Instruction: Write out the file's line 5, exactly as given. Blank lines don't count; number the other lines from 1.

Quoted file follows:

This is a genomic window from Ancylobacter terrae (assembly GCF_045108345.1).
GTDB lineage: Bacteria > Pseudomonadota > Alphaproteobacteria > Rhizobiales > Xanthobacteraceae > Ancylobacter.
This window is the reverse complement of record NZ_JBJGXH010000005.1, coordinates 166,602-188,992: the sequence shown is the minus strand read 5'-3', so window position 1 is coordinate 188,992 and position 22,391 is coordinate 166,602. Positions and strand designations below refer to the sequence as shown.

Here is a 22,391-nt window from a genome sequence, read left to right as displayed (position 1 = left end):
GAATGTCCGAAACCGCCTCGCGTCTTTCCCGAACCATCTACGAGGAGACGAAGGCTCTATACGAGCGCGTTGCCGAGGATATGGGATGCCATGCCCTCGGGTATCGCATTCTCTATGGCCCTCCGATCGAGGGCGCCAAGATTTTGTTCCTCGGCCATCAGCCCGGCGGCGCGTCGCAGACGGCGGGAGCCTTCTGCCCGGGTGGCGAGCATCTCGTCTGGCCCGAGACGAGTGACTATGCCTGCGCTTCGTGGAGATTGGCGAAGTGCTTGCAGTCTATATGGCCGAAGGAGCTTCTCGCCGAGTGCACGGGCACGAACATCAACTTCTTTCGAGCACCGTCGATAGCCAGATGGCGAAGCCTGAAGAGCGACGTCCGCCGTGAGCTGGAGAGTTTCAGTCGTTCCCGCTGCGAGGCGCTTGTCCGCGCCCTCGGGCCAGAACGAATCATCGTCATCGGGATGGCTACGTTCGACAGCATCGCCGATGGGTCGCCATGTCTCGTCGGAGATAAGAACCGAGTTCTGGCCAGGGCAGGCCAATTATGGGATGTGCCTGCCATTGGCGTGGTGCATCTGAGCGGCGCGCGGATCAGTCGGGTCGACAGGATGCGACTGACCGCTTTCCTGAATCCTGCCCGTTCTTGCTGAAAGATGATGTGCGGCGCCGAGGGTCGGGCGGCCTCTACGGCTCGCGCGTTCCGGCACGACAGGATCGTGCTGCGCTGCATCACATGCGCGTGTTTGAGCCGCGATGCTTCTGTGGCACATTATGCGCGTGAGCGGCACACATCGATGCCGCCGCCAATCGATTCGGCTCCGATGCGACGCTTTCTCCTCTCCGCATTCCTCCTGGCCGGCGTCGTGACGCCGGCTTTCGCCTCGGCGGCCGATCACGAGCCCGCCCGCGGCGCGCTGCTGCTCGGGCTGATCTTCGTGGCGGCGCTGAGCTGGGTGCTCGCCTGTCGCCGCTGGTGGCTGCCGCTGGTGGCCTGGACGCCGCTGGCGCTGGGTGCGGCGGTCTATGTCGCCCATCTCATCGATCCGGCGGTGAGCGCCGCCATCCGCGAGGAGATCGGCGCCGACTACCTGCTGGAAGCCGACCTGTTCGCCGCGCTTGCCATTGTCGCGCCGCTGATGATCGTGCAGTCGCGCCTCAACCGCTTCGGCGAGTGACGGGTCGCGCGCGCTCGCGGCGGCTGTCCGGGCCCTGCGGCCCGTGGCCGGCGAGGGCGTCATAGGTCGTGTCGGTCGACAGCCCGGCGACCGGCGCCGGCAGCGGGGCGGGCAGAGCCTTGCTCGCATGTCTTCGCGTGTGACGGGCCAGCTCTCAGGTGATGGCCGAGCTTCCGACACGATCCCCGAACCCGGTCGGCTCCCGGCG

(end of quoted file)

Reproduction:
GAATGTCCGAAACCGCCTCGCGTCTTTCCCGAACCATCTACGAGGAGACGAAGGCTCTATACGAGCGCGTTGCCGAGGATATGGGATGCCATGCCCTCGGGTATCGCATTCTCTATGGCCCTCCGATCGAGGGCGCCAAGATTTTGTTCCTCGGCCATCAGCCCGGCGGCGCGTCGCAGACGGCGGGAGCCTTCTGCCCGGGTGGCGAGCATCTCGTCTGGCCCGAGACGAGTGACTATGCCTGCGCTTCGTGGAGATTGGCGAAGTGCTTGCAGTCTATATGGCCGAAGGAGCTTCTCGCCGAGTGCACGGGCACGAACATCAACTTCTTTCGAGCACCGTCGATAGCCAGATGGCGAAGCCTGAAGAGCGACGTCCGCCGTGAGCTGGAGAGTTTCAGTCGTTCCCGCTGCGAGGCGCTTGTCCGCGCCCTCGGGCCAGAACGAATCATCGTCATCGGGATGGCTACGTTCGACAGCATCGCCGATGGGTCGCCATGTCTCGTCGGAGATAAGAACCGAGTTCTGGCCAGGGCAGGCCAATTATGGGATGTGCCTGCCATTGGCGTGGTGCATCTGAGCGGCGCGCGGATCAGTCGGGTCGACAGGATGCGACTGACCGCTTTCCTGAATCCTGCCCGTTCTTGCTGAAAGATGATGTGCGGCGCCGAGGGTCGGGCGGCCTCTACGGCTCGCGCGTTCCGGCACGACAGGATCGTGCTGCGCTGCATCACATGCGCGTGTTTGAGCCGCGATGCTTCTGTGGCACATTATGCGCGTGAGCGGCACACATCGATGCCGCCGCCAATCGATTCGGCTCCGATGCGACGCTTTCTCCTCTCCGCATTCCTCCTGGCCGGCGTCGTGACGCCGGCTTTCGCCTCGGCGGCCGATCACGAGCCCGCCCGCGGCGCGCTGCTGCTCGGGCTGATCTTCGTGGCGGCGCTGAGCTGGGTGCTCGCCTGTCGCCGCTGGTGGCTGCCGCTGGTGGCCTGGACGCCGCTGGCGCTGGGTGCGGCGGTCTATGTCGCCCATCTCATCGATCCGGCGGTGAGCGCCGCCATCCGCGAGGAGATCGGCGCCGACTACCTGCTGGAAGCCGACCTGTTCGCCGCGCTTGCCATTGTCGCGCCGCTGATGATCGTGCAGTCGCGCCTCAACCGCTTCGGCGAGTGACGGGTCGCGCGCGCTCGCGGCGGCTGTCCGGGCCCTGCGGCCCGTGGCCGGCGAGGGCGTCATAGGTCGTGTCGGTCGACAGCCCGGCGACCGGCGCCGGCAGCGGGGCGGGCAGAGCCTTGCTCGCATGTCTTCGCGTGTGACGGGCCAGCTCTCAGGTGATGGCCGAGCTTCCGACACGATCCCCGAACCCGGTCGGCTCCCGGCG